My Government colleague, the Minister for the Environment and Local Government, Deputy Dempsey, is responsible for implementing eight of the recommendations of the Motor Insurance Advisory Board report. The publication of the MIAB report is timely in that it follows the recent passage through the Oireachtas of the Road Traffic Act, 2002. That Act contains a range of measures to be delivered within the policy parameters established in the Government's road safety strategy. That strategy presented for the first time a co-ordinated approach to the pursuit of specified goals in relation to road safety nationally. It set challenging targets in terms of reducing road deaths and serious injuries and it is clear that, as a result of the pursuit of the policies set forth in the strategy, significant progress has been achieved in realising those targeted goals. However, the strategy must be seen not just in the context of those targets. Its greatest strength is the fact that it promoted a serious of policy initiatives which will encourage a changed approach to driving and the need for a greater appreciation of safety.
There is clear evidence that the commitment of the Garda in carrying out its enforcement role has yielded results. Detections for drink driving in 2001 were 53% higher than in 1998, while on-the-spot fine notices for the non-wearing of seat belts, introduced in 1999, were issued in respect of 59,000 people in 2000 and 64,000 people in 2001. On-the-spot fine notices for speeding offences issued in 2001 are 165% higher than in 1998.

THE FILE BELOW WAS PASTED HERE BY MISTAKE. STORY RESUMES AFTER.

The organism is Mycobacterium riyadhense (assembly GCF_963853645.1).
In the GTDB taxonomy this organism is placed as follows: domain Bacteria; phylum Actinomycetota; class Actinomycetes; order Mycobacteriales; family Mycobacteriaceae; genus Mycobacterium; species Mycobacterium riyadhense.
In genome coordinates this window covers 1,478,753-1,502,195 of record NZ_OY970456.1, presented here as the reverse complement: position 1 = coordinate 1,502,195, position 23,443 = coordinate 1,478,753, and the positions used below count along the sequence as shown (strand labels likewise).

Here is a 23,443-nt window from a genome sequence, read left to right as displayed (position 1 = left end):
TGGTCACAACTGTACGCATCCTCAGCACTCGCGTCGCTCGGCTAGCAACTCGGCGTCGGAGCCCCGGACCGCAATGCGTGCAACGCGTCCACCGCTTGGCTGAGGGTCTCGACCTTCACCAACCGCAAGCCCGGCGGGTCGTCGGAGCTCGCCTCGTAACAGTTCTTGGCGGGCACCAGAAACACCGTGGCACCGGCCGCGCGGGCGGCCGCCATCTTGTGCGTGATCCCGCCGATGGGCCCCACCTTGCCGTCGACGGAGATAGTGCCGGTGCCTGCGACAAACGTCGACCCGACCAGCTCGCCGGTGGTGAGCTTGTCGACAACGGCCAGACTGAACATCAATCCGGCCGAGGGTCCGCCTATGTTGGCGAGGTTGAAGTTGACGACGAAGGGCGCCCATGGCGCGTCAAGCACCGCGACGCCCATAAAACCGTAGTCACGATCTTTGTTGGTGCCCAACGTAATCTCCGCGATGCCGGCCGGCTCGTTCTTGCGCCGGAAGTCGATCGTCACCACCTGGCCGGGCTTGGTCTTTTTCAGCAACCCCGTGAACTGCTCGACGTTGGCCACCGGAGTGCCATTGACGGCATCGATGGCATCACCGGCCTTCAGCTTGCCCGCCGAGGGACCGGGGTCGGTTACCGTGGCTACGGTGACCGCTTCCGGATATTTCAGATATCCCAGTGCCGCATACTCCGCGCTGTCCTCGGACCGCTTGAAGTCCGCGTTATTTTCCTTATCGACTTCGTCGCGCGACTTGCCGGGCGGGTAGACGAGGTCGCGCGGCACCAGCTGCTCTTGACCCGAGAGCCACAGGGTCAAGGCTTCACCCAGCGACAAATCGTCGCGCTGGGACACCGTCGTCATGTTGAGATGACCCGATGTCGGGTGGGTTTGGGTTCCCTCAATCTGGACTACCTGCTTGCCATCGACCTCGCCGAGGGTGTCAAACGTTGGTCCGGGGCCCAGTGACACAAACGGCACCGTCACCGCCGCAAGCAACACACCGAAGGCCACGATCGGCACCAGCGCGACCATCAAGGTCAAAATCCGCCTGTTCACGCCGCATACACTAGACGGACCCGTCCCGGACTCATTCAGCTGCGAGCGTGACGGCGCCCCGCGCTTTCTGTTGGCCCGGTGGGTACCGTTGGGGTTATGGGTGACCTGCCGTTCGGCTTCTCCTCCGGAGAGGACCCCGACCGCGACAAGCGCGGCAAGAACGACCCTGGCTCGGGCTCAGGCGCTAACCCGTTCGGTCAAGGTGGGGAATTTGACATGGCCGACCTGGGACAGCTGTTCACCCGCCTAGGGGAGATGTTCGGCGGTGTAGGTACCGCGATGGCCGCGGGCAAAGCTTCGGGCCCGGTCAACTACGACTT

The provisions of the Road Traffic Act, 2002, will further augment and support the enforcement of traffic law. The introduction of penalty points, the replacement of the on-the-spot fine system with the more structured and certain system of fixed charges and the extended use of cameras to assist in the detection of offences will help to promote further the precautionary approach to driving that will lead to sustained improvements in road safety. As regards the use of cameras for unsuspecting motorists, the cameras are only temporarily fixed in specific locations. They are moved at irregular intervals to ensure we cover all the national routes. The Act will also specifically extend the preliminary breath testing of drivers where they are involved in a road accident or a breach of road traffic law, provide a framework for implementing the European Convention on Driving Disqualifications, which permits the imposition by member states of driving disqualifications for offences committed in another mem ber state and increase certain financial penalties for road traffic offences.